Dynamin-1 (EC 188.8.131.52) [DNM]
Brain structures differ in the magnitude of age-related neuron loss with the cerebellum being more affected. An underlying cause could be an age-related decline in mitochondrial bioenergetics. Successful aging of mitochondria reflects a balanced turnover of proteins involved in mitochondrial biogenesis and mitophagy. Thus, an imbalance in mitochondrial turnover can contribute to the diminution of cellular function seen during aging. Mitochondrial biogenesis and mitophagy are mediated by a set of proteins including MFN1, MFN2, OPA1, DRP1, FIS1 as well as DMN1l and DNM1, all of which are required for mitochondrial fission. Using N15 labeling, we report that the turnover rates for DMN1l and FIS1 go in opposite directions in the cerebellum of 22-month-old C57BL6j mice as compared to 3-month-old mice. Previous studies have reported decreased turnover rates for the mitochondrial respiratory complexes of aged rodents. In contrast, we found increased turnover rates for mitochondrial proteins of the oxidative phosphorylation chain in the aged mice as compared to young mice. Furthermore, the turnover rate of the components that are most affected by aging -complex III components ([i]ubiquinol cytochrome C oxidoreductase[/i]) and complex IV components ([i]cytochrome C oxidase[/i])- was significantly increased in the senescent cerebellum. However, the turnover rates of proteins involved in mitophagy (i.e., the proteasomal and lysosomal degradation of damaged mitochondria) were not significantly altered with age. Overall, our results suggest that an age-related imbalance in the turnover rates of proteins involved in mitochondrial biogenesis and mitophagy (DMN1l, FIS1) in conjunction with an age-related imbalance in the turnover rates of proteins of the complexes III and IV of the electron transfer chain, might impair cerebellar mitochondrial bioenergetics in old mice.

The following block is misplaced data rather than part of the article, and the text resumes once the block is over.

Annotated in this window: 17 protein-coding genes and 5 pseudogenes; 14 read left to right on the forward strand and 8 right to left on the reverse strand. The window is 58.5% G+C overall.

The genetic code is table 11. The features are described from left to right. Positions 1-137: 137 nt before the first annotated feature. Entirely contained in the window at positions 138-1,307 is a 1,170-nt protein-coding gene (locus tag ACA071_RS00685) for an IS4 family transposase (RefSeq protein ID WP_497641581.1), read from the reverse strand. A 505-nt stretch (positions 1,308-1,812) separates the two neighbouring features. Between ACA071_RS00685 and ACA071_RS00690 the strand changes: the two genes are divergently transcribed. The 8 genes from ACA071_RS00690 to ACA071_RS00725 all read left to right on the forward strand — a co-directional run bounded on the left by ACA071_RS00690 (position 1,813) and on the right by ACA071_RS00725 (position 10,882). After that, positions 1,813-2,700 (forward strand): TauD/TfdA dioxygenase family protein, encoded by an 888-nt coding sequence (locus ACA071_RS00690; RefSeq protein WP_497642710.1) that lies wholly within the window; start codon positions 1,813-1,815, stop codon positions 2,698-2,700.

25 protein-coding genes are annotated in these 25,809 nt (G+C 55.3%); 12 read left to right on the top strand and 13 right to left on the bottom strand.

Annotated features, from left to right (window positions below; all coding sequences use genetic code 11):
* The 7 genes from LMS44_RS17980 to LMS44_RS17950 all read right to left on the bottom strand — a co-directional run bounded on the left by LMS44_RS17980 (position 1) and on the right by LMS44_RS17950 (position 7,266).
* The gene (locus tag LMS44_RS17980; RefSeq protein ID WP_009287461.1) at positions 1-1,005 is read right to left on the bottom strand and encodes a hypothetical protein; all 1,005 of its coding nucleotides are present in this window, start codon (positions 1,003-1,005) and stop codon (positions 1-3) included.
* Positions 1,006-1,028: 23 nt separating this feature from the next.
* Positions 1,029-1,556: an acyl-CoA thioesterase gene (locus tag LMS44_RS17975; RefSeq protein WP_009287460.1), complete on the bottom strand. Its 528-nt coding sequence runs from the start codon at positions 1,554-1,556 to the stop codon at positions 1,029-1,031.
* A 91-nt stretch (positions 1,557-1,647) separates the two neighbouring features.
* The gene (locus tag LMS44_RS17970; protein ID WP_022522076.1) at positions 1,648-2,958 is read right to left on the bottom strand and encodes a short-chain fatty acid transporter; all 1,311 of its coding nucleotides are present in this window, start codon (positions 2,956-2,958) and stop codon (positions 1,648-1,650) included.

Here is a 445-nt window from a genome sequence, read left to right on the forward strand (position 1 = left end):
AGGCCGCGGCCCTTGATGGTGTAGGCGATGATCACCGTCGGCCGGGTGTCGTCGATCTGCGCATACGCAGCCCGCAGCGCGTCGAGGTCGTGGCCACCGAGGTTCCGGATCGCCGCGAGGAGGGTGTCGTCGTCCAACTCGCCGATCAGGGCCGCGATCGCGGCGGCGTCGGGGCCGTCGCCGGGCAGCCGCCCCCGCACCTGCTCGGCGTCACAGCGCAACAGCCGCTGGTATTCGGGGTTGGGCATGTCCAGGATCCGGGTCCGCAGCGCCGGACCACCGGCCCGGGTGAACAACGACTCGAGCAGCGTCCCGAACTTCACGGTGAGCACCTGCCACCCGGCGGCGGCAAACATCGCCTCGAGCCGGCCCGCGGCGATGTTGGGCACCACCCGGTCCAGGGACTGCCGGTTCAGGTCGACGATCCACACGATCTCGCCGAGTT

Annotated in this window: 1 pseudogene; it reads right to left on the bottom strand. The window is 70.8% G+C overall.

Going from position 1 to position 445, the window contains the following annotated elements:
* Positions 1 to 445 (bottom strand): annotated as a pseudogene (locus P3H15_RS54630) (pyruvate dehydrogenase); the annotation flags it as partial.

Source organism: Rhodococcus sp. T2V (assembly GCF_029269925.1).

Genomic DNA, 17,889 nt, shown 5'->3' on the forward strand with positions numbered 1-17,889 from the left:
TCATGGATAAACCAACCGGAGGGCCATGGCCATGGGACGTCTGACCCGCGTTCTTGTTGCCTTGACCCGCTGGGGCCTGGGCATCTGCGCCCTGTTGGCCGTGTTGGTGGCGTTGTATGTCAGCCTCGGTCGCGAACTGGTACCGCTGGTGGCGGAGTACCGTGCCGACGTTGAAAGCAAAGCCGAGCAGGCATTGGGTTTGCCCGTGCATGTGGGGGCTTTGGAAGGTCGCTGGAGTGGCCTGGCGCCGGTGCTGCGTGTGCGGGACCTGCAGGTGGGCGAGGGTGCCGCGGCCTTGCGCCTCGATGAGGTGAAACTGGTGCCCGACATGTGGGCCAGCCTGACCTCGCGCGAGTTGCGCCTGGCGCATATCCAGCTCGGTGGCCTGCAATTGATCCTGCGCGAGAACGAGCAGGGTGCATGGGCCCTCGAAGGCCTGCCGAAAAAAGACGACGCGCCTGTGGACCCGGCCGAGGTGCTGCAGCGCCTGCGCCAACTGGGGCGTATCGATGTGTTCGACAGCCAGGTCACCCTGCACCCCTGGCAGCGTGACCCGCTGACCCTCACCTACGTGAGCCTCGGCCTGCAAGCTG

Decreased cognitive performance reduces independence and quality of life for aging individuals. Healthy brain aging does not involve significant neuronal loss, but little is known about the effects of aging at synaptic terminals. Age-related cognitive decline likely reflects the manifestation of dysregulated synaptic function and ineffective neurotransmission. In this study, hippocampal synaptosomes were enriched from young-adult (3 months), adult (12 months), and aged (26 months) Fischer 344 x Brown Norway rats, and quantitative alterations in the synaptoproteome were examined by 2-DIGE and MS/MS. Bioinformatic analysis of differentially expressed proteins identified a significant effect of aging on a network of neurotransmission-regulating proteins. Specifically, altered expression of DNM1, HPCA, PSD95, SNAP25, STX1, SYN1, SYN2, SYP, and VAMP2 was confirmed by immunoblotting. 14-3-3 isoforms identified in the proteomic analysis were also confirmed as a result of their implication in the regulation of the synaptic vesicle cycle and neurotransmission modulation. The findings of this study demonstrate a coordinated down-regulation of neurotransmission-regulating proteins that suggests an age-based deterioration of hippocampal neurotransmission occurring between adulthood and advanced age. Altered synaptic protein expression may decrease stimulus-induced neurotransmission and vesicle replenishment during prolonged or intense stimulation, which are necessary for learning and the formation and perseverance of memory.
- Computational Biology
- Electrophoresis, Gel, Two-Dimensional
- Gene Expression Regulation
- Mass Spectrometry
- Membrane Proteins
- Microscopy, Electron, Transmission
- Rats, Inbred F344
- Synaptic Transmission